Perhaps this was the best moment of the afternoon: My grandmother always had a sweet tooth.  It was so reassuring to know that there was somebody in this place who knew that, who took care of her.

I’ve been a Christian long enough to know how these stories are supposed to end.  This kind-of story is a sub-genre unto itself.  The writer is supposed to write about finding Jesus in the least of these.  We’re supposed to revel in the idea that we get to pay back some of the care that we were raised with.  Through this experience, we’re supposed to find this whole new level of communing, me, and my Grandmother, and God.

The closest I can offer to any of this is that I did what I new I was supposed to do.  And it did make me happy to do it, to have something I can do with my grandmother.  But it freaked me out, too.

I’m acutely aware of how much this isn’t about her at all.  It’s about my own selfishness, my own fear of loss of power and control, my fear of aging, of not being taken care of… and I can pray that someday it’ll feel like this spiritual act.

But it doesn’t yet.  And I don’t do anybody a service by pretending that it does.  Pray for me.  Maybe someday it will.

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jeffsdeepthoughts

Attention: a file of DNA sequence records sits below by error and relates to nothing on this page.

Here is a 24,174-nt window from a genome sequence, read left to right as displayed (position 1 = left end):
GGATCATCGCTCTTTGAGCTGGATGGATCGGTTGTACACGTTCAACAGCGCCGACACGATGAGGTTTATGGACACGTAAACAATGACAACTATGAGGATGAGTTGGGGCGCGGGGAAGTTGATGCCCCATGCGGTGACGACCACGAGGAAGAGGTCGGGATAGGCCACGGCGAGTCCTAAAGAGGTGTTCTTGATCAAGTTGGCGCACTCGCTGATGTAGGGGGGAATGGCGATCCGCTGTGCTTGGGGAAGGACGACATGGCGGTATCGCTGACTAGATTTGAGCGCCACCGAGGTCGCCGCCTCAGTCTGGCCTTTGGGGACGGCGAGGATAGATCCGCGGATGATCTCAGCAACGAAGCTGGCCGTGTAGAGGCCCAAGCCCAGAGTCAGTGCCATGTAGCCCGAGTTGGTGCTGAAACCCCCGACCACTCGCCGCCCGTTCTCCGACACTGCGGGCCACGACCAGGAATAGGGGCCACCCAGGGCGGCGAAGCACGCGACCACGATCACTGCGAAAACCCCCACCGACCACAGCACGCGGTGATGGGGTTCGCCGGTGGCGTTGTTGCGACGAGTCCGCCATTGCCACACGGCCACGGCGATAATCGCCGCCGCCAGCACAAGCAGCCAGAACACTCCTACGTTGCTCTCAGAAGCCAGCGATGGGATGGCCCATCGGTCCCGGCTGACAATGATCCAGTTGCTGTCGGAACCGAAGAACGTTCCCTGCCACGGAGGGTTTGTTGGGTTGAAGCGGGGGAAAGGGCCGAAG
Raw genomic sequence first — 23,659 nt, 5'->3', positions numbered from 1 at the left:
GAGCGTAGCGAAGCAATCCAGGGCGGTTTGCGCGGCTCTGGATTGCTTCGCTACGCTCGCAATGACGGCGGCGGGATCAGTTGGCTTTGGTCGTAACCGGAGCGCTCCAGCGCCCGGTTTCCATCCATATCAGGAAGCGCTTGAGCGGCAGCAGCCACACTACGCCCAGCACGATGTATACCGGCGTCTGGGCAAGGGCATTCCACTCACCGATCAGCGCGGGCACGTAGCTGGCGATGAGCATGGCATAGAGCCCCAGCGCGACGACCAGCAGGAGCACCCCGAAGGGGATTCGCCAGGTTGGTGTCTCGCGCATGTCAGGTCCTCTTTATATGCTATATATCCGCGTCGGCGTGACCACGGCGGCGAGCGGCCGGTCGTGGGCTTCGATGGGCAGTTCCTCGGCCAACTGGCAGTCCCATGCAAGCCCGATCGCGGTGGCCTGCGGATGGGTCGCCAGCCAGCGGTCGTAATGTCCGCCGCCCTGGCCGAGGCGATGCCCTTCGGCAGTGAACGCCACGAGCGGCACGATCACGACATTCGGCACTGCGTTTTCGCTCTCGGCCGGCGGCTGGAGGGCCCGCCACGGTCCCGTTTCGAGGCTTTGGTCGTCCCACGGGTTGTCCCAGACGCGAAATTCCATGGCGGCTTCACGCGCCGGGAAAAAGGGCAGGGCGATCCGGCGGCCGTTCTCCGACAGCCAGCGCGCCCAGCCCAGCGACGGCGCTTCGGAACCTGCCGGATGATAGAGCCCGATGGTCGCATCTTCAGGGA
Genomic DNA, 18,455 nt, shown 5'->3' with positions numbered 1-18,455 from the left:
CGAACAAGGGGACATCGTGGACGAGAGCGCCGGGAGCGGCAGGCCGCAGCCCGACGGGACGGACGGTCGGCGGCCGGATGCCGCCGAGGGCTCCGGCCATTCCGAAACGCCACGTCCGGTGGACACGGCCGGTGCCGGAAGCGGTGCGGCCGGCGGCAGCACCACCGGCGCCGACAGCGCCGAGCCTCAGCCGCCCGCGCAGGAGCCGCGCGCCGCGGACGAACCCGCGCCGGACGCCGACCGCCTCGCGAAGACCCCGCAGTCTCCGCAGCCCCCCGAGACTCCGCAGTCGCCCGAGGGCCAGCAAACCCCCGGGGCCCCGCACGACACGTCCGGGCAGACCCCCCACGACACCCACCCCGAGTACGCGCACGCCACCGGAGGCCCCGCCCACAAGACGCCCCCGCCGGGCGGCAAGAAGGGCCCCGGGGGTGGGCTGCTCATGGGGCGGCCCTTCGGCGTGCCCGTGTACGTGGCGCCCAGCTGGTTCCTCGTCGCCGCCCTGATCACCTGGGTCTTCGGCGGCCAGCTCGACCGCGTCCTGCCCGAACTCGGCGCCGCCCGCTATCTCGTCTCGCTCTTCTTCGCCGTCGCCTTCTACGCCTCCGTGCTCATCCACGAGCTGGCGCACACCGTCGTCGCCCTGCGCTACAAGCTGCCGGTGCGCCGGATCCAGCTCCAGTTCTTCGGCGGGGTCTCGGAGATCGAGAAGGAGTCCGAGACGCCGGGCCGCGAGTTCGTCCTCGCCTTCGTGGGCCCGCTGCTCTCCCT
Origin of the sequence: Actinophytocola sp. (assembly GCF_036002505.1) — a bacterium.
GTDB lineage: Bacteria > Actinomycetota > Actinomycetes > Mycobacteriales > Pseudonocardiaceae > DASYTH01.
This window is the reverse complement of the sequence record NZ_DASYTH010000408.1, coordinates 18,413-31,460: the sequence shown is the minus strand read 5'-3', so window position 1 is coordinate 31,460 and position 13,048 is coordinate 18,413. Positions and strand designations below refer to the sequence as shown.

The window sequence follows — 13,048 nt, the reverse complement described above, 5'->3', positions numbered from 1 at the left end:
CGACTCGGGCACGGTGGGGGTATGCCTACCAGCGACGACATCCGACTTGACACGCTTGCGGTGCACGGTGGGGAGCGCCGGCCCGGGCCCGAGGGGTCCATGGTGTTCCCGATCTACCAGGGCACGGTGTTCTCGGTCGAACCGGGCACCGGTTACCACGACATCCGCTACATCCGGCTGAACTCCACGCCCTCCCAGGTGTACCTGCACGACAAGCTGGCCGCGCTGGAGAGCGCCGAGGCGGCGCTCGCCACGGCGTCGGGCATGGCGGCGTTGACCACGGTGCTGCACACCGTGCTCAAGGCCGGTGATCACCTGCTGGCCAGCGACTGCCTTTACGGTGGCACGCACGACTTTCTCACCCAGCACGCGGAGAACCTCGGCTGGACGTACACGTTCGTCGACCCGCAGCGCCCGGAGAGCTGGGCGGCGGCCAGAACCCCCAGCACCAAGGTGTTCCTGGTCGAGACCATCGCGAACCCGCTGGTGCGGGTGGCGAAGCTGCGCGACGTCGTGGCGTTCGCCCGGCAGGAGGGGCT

The stories that speak to our soul begin at a home where things are good. Cinderella is happy with her father. The three little pigs have grown up and are ready to move on. Bilbo Baggins knows his shire. Adam and Eve walk with God in the garden. My story isn’t much different. There was a time and a place where it was so good. There was a community for me. And there was joy. We were filled with a sincere desire to do what God wanted us to do. We possessed explanations and understandings that went a certain distance. We offered security and tradition and laughter. For a lot of years, that was enough. I have this sense that it was also necessary. I have this surety, now, that it certainly wasn’t everything. There were some things that became increasingly problematic as time went by. There was a desire to package things up so very neatly. Sunday morning services were efficient and strategic. Responses to differences of opinion were premeditated. Formula began to feel more important than being real. A real desire for everybody to be one of us, but also a real sense that there is an us, and there is a them. They carried a regret that it has to be this way, but deeper than this regret was a surety that this is how it is. I began to recognize that there was a cost of admission to that group. There were people who sat at the door, collecting it. Those people wished they didn’t have to. But I guess they felt like they did have to. They let some people in, and they left others out. There was a provisional membership. My friends did possess a desire to accommodate people that are different… But it would be best for everyone concerned if they were only a little bit different. I did make many steps forward in this place. Before I went there, there were lies that I believed. Some of the things that I learned there, I still hold on to. But that place is not my home anymore. Those people are not my community anymore. There were times it was hard. I am engaged in a different community now. And I am working hard at finding a place in many different places now, embracing many different kind of families. I don’t always get it right. I am trying and I am learning and I am moving foreward. I have this sense that I am not alone in these experiences. I believe that we are tribe and we are growing. We are pilgrims, looking for a new holy land. Perhaps we won’t settle on the same spot of land. But if you’ve read this far, I am thinking that we are probably headed in the same general direction. I have begun this blog to talk about where my journey is taking me. In every space, we find people who help us along. And maybe we can get to know each other, here. We embrace ideas that provide a structure for the things we believe, and perhaps we can share these too. Maybe we can form a group, a tribe, a community, if we can figure out a way to work through the shadow of these kinds of groups, if we can bigger than the us-and-them ideas that have caused so much trouble in the past. As important as they are, I think the very nature of online interactions will lend itself to something equally powerful. I am stumbling onto these practices that my grandfathers and great grandfathers in the faith engaged in. I am learning about these attitudes and intuitions are so different than the kinds of things we call doctrine today. I don’t know about you, but I am running out of patience, and even interest, in conversations about doctrine. I hope that maybe you’ll share a little something about where your journey is taking you, and maybe our common joys and challenges might help each other along, and we might lift each other up. Thanks for doing this journey with me.